Why are so many big pike being caught this year?

Experts reveal why we’re enjoying such a run of specimen fish

Why are so many big pike being caught this year?

by Angling Times |

CATCHES of huge pike have continued to flood into Angling Times this month, in what’s turning out to be a truly memorable winter for readers targeting the species.

Since October, no fewer than 14 weekly Drennan Cup awards have been given to pike, compared to 10 for the whole of last season. Some of these catches contained multiple ‘thirties’, and with a pile of upper twenties also reported, it seems that something has got Britain’s toothiest fish well and truly on the munch!

Among those getting in on the Esox action this week was Alex Wright, who banked a 31lb 3oz fish on floatfished mackerel from the Warkwickshire Avon – thought to be a species record for the Midlands river.

Alex Wright’s 31lb 3oz fish from the Warks Avon
Alex Wright’s 31lb 3oz fish from the Warks Avon

Elsewhere, Aberdare angler Lestyn Jones banked a 30lb 8oz Wye pike, having managed six between 22lb 6oz and 28lb 4oz in sessions running up to the catch.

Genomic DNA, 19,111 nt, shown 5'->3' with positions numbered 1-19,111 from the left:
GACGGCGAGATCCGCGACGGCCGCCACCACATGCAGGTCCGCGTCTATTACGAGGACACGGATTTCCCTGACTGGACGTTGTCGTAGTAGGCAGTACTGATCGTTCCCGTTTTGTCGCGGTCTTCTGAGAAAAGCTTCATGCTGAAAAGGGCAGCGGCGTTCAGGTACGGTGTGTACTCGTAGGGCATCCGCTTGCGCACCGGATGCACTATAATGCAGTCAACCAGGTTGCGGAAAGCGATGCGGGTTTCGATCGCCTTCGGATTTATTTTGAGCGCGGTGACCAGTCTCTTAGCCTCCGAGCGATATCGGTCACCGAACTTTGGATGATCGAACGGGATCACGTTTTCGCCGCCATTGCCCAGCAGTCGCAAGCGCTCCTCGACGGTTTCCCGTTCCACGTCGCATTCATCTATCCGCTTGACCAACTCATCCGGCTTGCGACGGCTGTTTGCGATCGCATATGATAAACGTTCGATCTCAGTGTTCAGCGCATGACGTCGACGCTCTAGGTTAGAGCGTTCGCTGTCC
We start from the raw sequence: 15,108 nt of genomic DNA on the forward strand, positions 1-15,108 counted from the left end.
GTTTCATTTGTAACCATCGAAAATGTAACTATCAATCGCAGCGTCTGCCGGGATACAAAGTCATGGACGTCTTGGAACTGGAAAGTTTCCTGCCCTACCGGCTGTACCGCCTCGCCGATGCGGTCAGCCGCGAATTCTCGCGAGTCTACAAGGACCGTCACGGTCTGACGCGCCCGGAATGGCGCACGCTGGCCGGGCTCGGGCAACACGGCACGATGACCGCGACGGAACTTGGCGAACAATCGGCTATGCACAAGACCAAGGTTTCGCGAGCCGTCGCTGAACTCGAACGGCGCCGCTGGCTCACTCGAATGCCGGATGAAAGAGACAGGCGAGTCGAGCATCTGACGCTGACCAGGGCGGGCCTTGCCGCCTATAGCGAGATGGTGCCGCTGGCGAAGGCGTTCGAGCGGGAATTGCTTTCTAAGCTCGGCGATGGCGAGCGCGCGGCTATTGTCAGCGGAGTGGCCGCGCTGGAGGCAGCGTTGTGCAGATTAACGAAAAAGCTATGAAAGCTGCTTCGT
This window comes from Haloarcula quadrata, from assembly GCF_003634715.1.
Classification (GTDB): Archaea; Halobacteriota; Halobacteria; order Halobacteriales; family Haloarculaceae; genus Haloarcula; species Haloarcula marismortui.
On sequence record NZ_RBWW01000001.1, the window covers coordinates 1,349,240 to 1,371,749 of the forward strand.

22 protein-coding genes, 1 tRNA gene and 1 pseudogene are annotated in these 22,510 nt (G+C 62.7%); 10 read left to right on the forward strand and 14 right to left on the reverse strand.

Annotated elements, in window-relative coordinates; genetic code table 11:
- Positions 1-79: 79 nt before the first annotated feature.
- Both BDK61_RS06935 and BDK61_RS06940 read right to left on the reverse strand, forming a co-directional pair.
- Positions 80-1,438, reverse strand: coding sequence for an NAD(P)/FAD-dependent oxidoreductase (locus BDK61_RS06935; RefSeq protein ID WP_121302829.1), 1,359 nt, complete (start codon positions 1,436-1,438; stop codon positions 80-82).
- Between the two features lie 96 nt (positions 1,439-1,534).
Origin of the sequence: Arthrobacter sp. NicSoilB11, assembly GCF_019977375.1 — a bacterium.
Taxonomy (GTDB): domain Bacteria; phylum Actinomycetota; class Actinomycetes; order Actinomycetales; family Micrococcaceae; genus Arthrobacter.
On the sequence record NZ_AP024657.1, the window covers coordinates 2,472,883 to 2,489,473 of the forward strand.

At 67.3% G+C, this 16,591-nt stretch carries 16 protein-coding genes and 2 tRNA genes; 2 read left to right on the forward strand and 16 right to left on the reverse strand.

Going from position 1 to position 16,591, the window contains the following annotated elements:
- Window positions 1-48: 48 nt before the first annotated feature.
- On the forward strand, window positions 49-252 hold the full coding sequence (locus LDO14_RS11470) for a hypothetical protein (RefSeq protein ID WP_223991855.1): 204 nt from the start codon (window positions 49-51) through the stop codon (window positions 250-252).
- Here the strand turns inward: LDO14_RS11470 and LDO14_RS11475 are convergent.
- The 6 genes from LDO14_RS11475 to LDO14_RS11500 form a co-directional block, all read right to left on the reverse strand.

Lestyn Jones took this 30lb 8oz pike from the River Wye
Lestyn Jones took this 30lb 8oz pike from the River Wye

So, why are so many big pike being caught this year? We asked Gord Burton – the famed ‘Piking Pirate’ – for his take on matters.

“With people travelling less due to Covid, a lot of our more remote waters have had a bit of a rest, he said. “As a result, the fish are likely to be hungrier.

“We’ve also seen more people fishing,” Gord added. “Having caught a few thirties myself, I can say they’re easy to catch but hard to find. With more anglers covering more water, it makes sense that more big fish are slipping up. I wouldn’t be surprised to see a few more true giants among them.”

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